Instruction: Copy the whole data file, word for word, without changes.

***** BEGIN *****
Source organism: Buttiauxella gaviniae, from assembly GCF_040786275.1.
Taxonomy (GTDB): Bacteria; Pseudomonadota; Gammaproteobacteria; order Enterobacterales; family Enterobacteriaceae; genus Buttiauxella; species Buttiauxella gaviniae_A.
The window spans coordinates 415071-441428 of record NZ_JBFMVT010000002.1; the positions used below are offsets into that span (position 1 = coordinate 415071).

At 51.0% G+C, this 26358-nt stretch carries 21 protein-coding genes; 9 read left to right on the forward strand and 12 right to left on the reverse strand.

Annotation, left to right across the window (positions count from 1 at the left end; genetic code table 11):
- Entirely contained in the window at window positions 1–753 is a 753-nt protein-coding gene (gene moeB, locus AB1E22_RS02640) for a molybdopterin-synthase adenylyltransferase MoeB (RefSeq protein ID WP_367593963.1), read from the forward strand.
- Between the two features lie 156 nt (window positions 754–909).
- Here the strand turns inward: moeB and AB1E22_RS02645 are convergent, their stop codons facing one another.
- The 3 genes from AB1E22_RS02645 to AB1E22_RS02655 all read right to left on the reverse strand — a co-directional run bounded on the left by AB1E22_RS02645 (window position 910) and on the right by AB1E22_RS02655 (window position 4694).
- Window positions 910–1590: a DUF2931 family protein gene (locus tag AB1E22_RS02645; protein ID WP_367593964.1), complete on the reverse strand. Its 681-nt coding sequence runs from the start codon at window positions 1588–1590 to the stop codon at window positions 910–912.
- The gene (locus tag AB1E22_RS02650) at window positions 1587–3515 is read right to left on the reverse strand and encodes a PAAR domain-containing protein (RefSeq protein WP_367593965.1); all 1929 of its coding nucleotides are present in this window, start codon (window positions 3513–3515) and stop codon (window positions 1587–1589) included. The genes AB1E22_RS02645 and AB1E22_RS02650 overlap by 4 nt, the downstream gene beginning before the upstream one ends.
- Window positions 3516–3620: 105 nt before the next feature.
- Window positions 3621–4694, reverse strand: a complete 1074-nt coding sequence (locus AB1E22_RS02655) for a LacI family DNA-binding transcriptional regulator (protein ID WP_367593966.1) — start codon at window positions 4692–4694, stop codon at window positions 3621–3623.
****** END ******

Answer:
Source organism: Buttiauxella gaviniae, from assembly GCF_040786275.1.
Taxonomy (GTDB): Bacteria; Pseudomonadota; Gammaproteobacteria; order Enterobacterales; family Enterobacteriaceae; genus Buttiauxella; species Buttiauxella gaviniae_A.
The window spans coordinates 415071-441428 of record NZ_JBFMVT010000002.1; the positions used below are offsets into that span (position 1 = coordinate 415071).

At 51.0% G+C, this 26358-nt stretch carries 21 protein-coding genes; 9 read left to right on the forward strand and 12 right to left on the reverse strand.

Annotation, left to right across the window (positions count from 1 at the left end; genetic code table 11):
- Entirely contained in the window at window positions 1–753 is a 753-nt protein-coding gene (gene moeB, locus AB1E22_RS02640) for a molybdopterin-synthase adenylyltransferase MoeB (RefSeq protein ID WP_367593963.1), read from the forward strand.
- Between the two features lie 156 nt (window positions 754–909).
- Here the strand turns inward: moeB and AB1E22_RS02645 are convergent, their stop codons facing one another.
- The 3 genes from AB1E22_RS02645 to AB1E22_RS02655 all read right to left on the reverse strand — a co-directional run bounded on the left by AB1E22_RS02645 (window position 910) and on the right by AB1E22_RS02655 (window position 4694).
- Window positions 910–1590: a DUF2931 family protein gene (locus tag AB1E22_RS02645; protein ID WP_367593964.1), complete on the reverse strand. Its 681-nt coding sequence runs from the start codon at window positions 1588–1590 to the stop codon at window positions 910–912.
- The gene (locus tag AB1E22_RS02650) at window positions 1587–3515 is read right to left on the reverse strand and encodes a PAAR domain-containing protein (RefSeq protein WP_367593965.1); all 1929 of its coding nucleotides are present in this window, start codon (window positions 3513–3515) and stop codon (window positions 1587–1589) included. The genes AB1E22_RS02645 and AB1E22_RS02650 overlap by 4 nt, the downstream gene beginning before the upstream one ends.
- Window positions 3516–3620: 105 nt before the next feature.
- Window positions 3621–4694, reverse strand: a complete 1074-nt coding sequence (locus AB1E22_RS02655) for a LacI family DNA-binding transcriptional regulator (protein ID WP_367593966.1) — start codon at window positions 4692–4694, stop codon at window positions 3621–3623.